Using Assessment Rubrics

Overview

A rubric for assessment, usually in the form of a matrix or grid, is a tool used to interpret and grade students' work against criteria and standards. Rubrics are sometimes called "criteria sheets", "grading schemes", or "scoring guides". Rubrics can be designed for any content domain.

A rubric makes explicit a range of assessment criteria and expected performance standards. Assessors evaluate a student's performance against all of these, rather than assigning a single subjective score. A rubric:

  • handed out to students during an assessment task briefing makes them aware of all expectations related to the assessment task, and helps them evaluate their own work as it progresses
  • helps teachers apply consistent standards when assessing qualitative tasks, and promotes consistency in shared marking.

You can use rubrics to structure discussions with students about different levels of performance on an assessment task. They can employ the rubric during peer assessment and self-assessment, to generate and justify assessments. Once you've familiarised students with the idea of rubrics, you can have them assist in the rubric design process, thus taking more responsibility for their own learning.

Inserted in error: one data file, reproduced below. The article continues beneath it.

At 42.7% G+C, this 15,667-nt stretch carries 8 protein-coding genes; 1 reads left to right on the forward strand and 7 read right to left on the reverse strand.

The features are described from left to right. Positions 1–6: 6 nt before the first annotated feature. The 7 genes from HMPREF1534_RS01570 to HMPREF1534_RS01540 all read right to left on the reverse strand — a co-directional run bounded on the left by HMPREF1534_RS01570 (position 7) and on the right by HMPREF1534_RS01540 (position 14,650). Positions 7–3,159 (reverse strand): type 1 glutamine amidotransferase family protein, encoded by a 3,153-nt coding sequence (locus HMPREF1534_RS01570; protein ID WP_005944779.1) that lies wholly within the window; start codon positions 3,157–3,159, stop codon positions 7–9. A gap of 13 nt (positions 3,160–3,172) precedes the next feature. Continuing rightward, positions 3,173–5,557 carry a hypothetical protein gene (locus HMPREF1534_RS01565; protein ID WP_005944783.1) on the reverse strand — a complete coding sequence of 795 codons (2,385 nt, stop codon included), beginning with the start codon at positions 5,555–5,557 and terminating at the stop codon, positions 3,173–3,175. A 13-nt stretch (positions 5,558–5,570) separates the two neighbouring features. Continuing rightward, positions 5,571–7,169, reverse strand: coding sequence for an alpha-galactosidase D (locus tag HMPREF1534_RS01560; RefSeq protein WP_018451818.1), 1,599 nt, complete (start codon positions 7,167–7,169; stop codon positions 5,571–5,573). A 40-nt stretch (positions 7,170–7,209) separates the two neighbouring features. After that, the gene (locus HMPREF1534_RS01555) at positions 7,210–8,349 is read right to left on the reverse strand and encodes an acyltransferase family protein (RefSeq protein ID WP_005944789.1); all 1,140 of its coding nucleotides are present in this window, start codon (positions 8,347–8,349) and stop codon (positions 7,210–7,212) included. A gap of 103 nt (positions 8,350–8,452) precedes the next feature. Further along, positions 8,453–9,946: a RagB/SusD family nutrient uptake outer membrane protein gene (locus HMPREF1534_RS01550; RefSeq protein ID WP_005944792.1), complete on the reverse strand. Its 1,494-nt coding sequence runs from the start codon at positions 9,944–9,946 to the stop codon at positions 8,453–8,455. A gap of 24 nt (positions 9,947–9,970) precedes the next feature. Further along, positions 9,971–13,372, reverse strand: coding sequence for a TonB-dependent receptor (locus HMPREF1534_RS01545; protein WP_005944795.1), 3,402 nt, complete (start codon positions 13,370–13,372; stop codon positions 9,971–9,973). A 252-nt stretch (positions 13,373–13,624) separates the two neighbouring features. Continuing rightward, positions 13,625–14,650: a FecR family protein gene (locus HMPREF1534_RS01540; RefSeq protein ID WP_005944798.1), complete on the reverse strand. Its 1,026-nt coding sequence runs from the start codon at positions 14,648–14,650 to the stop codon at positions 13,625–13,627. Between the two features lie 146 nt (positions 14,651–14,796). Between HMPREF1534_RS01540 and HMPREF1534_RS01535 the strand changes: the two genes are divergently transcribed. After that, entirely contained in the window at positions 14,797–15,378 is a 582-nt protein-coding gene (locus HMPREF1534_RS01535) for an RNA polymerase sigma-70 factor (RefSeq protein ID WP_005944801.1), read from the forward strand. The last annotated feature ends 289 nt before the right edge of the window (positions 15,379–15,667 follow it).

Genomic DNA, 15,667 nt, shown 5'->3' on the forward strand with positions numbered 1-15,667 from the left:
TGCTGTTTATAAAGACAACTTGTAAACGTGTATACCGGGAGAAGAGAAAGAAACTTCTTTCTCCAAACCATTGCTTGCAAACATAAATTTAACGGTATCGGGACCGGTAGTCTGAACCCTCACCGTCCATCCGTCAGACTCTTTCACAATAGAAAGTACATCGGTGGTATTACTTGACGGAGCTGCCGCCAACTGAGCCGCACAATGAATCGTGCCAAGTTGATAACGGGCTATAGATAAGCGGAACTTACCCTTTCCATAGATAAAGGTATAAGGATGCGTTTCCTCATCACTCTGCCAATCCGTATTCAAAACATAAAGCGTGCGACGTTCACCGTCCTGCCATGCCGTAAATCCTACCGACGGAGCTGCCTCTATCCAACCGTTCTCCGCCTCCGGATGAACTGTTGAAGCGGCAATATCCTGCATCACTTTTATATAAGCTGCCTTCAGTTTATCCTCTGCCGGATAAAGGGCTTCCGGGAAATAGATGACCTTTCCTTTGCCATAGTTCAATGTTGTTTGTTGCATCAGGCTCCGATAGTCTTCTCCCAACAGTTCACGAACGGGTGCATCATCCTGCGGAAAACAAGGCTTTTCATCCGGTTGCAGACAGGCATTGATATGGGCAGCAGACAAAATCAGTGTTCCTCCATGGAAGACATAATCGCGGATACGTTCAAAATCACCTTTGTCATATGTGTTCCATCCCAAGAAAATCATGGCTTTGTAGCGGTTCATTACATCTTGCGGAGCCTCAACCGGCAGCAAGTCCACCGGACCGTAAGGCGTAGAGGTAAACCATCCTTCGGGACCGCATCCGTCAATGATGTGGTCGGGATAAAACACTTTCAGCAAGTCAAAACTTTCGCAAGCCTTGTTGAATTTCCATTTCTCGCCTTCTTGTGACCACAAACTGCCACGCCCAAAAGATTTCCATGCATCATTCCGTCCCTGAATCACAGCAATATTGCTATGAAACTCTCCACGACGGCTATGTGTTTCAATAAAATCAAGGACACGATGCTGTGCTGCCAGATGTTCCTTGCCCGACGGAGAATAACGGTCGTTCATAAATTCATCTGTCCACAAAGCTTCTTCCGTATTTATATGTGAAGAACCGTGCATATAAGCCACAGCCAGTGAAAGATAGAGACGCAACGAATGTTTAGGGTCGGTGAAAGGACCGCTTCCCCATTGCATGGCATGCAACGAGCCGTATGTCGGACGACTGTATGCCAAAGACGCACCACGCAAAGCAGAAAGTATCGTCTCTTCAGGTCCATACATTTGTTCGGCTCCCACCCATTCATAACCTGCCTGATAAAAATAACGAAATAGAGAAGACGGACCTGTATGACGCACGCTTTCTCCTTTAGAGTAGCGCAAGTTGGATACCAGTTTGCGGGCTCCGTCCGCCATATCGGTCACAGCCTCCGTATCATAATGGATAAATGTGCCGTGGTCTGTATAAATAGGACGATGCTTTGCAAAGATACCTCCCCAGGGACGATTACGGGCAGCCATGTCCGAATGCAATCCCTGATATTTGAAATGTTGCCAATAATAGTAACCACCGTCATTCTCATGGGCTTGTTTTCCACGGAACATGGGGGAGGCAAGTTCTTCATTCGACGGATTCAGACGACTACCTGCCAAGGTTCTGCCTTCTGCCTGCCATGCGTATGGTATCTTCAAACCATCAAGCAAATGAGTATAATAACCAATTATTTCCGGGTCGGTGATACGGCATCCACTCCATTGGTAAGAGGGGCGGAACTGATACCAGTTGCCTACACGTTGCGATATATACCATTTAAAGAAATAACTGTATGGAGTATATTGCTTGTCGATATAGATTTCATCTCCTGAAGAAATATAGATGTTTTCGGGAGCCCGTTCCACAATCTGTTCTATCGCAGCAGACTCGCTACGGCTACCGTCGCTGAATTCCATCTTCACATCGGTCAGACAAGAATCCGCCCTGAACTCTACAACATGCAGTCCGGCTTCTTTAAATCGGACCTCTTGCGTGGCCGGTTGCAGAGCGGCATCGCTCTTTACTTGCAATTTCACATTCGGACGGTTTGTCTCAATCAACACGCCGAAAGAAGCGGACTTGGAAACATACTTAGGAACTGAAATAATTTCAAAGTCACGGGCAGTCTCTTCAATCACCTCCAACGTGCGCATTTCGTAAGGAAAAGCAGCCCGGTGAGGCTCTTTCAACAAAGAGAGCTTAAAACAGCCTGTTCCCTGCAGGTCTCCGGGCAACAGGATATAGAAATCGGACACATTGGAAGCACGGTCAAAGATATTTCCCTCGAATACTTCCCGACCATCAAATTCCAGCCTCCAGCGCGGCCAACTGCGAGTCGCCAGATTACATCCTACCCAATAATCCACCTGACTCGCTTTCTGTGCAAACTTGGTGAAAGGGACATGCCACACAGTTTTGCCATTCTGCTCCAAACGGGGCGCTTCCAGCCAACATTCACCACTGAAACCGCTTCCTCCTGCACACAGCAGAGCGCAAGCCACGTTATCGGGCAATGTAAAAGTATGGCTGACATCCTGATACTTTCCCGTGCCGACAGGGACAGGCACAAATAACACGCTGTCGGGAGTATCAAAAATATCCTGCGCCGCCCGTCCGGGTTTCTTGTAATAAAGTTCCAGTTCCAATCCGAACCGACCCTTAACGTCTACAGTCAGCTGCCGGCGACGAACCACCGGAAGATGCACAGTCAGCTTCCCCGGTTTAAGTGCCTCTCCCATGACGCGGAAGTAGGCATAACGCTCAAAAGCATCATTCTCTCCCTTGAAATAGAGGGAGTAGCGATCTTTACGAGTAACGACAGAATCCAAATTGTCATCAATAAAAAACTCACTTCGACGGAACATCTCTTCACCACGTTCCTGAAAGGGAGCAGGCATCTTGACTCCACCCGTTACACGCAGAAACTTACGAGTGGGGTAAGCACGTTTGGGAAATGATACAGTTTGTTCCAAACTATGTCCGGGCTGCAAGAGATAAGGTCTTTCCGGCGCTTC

-

Case studies


Video about iUNSW Rubrik Application

[See Transcript of video]

iRubrik

This video shows how the Mechanical Engineering project (ENGG1000, T1 2011) used the iUNSW Rubrik iPad marking app to mark the final project competition, making the process much quicker and more efficient.


iUNSW Rubrik iOS App used in ENGG1000 T1 2011

UNSW Rubrics in Action - Chemical Engineering

Assessing a final year thesis

As part of his final year undergraduate course in Chemical Engineering, Dr Graeme Bushell has designed and tested the rubric described below over several semesters.